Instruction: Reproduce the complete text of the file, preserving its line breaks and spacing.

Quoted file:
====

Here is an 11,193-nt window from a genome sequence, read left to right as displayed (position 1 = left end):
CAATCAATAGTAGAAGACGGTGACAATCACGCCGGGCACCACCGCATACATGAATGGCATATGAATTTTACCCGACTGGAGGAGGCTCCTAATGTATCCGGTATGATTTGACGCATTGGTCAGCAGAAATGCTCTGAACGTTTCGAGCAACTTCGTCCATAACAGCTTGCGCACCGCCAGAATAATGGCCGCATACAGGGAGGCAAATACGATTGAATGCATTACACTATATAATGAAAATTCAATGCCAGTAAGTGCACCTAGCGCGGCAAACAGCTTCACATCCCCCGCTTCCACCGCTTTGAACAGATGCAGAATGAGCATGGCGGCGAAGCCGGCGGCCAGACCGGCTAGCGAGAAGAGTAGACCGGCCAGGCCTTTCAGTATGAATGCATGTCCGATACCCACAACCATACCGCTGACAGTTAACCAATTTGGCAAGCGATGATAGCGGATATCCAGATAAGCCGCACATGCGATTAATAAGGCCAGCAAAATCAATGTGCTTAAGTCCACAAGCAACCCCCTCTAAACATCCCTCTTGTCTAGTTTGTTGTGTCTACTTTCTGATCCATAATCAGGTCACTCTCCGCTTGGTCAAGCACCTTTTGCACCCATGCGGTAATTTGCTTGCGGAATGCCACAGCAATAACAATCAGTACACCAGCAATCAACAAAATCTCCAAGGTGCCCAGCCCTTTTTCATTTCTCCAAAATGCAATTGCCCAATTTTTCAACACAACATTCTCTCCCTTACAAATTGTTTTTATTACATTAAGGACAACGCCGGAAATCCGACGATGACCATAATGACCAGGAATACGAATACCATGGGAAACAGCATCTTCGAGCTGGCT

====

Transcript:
Here is an 11,193-nt window from a genome sequence, read left to right as displayed (position 1 = left end):
CAATCAATAGTAGAAGACGGTGACAATCACGCCGGGCACCACCGCATACATGAATGGCATATGAATTTTACCCGACTGGAGGAGGCTCCTAATGTATCCGGTATGATTTGACGCATTGGTCAGCAGAAATGCTCTGAACGTTTCGAGCAACTTCGTCCATAACAGCTTGCGCACCGCCAGAATAATGGCCGCATACAGGGAGGCAAATACGATTGAATGCATTACACTATATAATGAAAATTCAATGCCAGTAAGTGCACCTAGCGCGGCAAACAGCTTCACATCCCCCGCTTCCACCGCTTTGAACAGATGCAGAATGAGCATGGCGGCGAAGCCGGCGGCCAGACCGGCTAGCGAGAAGAGTAGACCGGCCAGGCCTTTCAGTATGAATGCATGTCCGATACCCACAACCATACCGCTGACAGTTAACCAATTTGGCAAGCGATGATAGCGGATATCCAGATAAGCCGCACATGCGATTAATAAGGCCAGCAAAATCAATGTGCTTAAGTCCACAAGCAACCCCCTCTAAACATCCCTCTTGTCTAGTTTGTTGTGTCTACTTTCTGATCCATAATCAGGTCACTCTCCGCTTGGTCAAGCACCTTTTGCACCCATGCGGTAATTTGCTTGCGGAATGCCACAGCAATAACAATCAGTACACCAGCAATCAACAAAATCTCCAAGGTGCCCAGCCCTTTTTCATTTCTCCAAAATGCAATTGCCCAATTTTTCAACACAACATTCTCTCCCTTACAAATTGTTTTTATTACATTAAGGACAACGCCGGAAATCCGACGATGACCATAATGACCAGGAATACGAATACCATGGGAAACAGCATCTTCGAGCTGGCT